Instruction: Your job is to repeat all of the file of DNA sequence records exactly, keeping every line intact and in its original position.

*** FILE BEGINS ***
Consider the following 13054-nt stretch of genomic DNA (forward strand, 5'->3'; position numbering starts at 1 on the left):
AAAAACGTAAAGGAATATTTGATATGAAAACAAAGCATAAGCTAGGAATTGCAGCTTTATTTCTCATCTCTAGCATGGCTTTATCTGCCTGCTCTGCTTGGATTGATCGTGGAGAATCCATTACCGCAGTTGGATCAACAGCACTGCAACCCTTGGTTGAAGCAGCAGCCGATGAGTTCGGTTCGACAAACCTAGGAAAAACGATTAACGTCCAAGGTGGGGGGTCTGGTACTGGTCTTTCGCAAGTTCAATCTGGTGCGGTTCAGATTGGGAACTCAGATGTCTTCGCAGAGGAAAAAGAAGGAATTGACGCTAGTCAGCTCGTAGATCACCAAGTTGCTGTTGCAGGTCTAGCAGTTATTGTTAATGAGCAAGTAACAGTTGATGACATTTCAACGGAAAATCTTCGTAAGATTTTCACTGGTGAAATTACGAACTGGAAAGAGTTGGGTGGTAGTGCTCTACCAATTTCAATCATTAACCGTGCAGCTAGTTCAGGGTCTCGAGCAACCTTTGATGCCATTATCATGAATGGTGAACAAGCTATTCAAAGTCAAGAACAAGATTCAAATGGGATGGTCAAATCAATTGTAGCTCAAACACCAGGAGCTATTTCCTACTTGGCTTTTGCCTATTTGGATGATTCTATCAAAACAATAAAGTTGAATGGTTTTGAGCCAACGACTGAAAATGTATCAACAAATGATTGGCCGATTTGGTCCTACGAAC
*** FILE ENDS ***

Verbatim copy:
Consider the following 13054-nt stretch of genomic DNA (forward strand, 5'->3'; position numbering starts at 1 on the left):
AAAAACGTAAAGGAATATTTGATATGAAAACAAAGCATAAGCTAGGAATTGCAGCTTTATTTCTCATCTCTAGCATGGCTTTATCTGCCTGCTCTGCTTGGATTGATCGTGGAGAATCCATTACCGCAGTTGGATCAACAGCACTGCAACCCTTGGTTGAAGCAGCAGCCGATGAGTTCGGTTCGACAAACCTAGGAAAAACGATTAACGTCCAAGGTGGGGGGTCTGGTACTGGTCTTTCGCAAGTTCAATCTGGTGCGGTTCAGATTGGGAACTCAGATGTCTTCGCAGAGGAAAAAGAAGGAATTGACGCTAGTCAGCTCGTAGATCACCAAGTTGCTGTTGCAGGTCTAGCAGTTATTGTTAATGAGCAAGTAACAGTTGATGACATTTCAACGGAAAATCTTCGTAAGATTTTCACTGGTGAAATTACGAACTGGAAAGAGTTGGGTGGTAGTGCTCTACCAATTTCAATCATTAACCGTGCAGCTAGTTCAGGGTCTCGAGCAACCTTTGATGCCATTATCATGAATGGTGAACAAGCTATTCAAAGTCAAGAACAAGATTCAAATGGGATGGTCAAATCAATTGTAGCTCAAACACCAGGAGCTATTTCCTACTTGGCTTTTGCCTATTTGGATGATTCTATCAAAACAATAAAGTTGAATGGTTTTGAGCCAACGACTGAAAATGTATCAACAAATGATTGGCCGATTTGGTCCTACGAAC